CareSuper chair elected ASCI deputy president; DWS names real estate head for Australia; Fidelity hires former Credit Suisse AM's Asia fixed income head; FTLife appoints insurance veteran as chief capital officer; Schroders bulks up Asia fixed income team; and more.
UBS AM loses Hong Kong head to KKR; Prudential names new head of Hong Kong investments; Prudential’s Asia group CIO to leave on sabbatical; GIC to hire five executives for infra, private equity and private credit; OTPP grows Asia team, plans 15 additions in 2021; Schroders hires head of sustainability strategy in ESG push
New research from Schroders suggests Covid-19 has focused Asian investors on combining a greater interest in ESG investment with the quest for higher returns.
Last week, the UN released a report on climate change that shocked many people, but institutional investors who have been integrating ESG in their portfolio were not among them.
Hirings at GIC and Schroders, Omer's plan to add up to C$12 billion ($9.5 billion) in Asia by 2025, and Singapore's AUM rise to $3.5 trillion made our top stories for July.
The UK-headquartered fund manager has made the appointment as one of four ESG specialists who will operate a sustainability centre, based in Singapore.
Institutional investors still believe private asset investing comes with extra challenges, but that the diversification and return benefits make it worth their while. A recent Schroders survey identifies notable increases in interest for real estate debt, infrastructure equity and insurance-linked securities.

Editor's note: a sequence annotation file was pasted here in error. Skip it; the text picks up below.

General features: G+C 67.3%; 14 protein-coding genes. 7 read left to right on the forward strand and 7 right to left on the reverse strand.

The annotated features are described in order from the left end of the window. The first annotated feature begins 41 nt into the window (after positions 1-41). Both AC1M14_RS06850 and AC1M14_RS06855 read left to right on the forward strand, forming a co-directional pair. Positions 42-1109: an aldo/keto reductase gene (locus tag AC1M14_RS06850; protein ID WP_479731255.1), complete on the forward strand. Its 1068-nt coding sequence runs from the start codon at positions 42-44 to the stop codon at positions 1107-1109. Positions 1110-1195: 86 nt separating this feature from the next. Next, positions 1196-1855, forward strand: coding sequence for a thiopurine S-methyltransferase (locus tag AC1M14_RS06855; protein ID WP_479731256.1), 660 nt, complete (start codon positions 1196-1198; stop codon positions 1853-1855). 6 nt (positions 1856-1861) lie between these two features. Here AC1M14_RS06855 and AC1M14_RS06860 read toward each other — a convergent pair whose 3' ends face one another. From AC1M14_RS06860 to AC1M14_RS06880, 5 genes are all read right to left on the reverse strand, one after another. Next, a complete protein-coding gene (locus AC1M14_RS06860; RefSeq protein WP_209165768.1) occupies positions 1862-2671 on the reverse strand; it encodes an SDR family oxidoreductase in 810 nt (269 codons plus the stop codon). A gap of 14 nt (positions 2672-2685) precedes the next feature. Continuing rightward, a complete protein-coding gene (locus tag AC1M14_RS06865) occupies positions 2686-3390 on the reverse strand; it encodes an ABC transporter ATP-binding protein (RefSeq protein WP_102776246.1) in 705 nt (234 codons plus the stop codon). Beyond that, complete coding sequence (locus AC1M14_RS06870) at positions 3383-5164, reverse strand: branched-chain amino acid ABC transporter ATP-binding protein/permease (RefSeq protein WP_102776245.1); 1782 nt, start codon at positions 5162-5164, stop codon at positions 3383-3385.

The region’s investors want to raise their private equity, private debt and infrastructure property to help raise returns amid a bleaker economic outlook, according to a new survey.
Investor respondents to a new Schroders survey optimistically anticipate annual investment returns of 11.5% over the next five years.
Looking for lessons in the past can be valuable, but Covid-19 poses a unique challenge for the financial system. Schroders looks at the ways private assets will (or won’t) be affected.
A mass dash out of equities and into cash has come as the IMF unveils bleak economic projections for what it says could be the worst downturn since the Great Depression.
Simple-to-use tools that can reduce business travel have long been available. The coronavirus is forcing us now to use them, and the climate could benefit.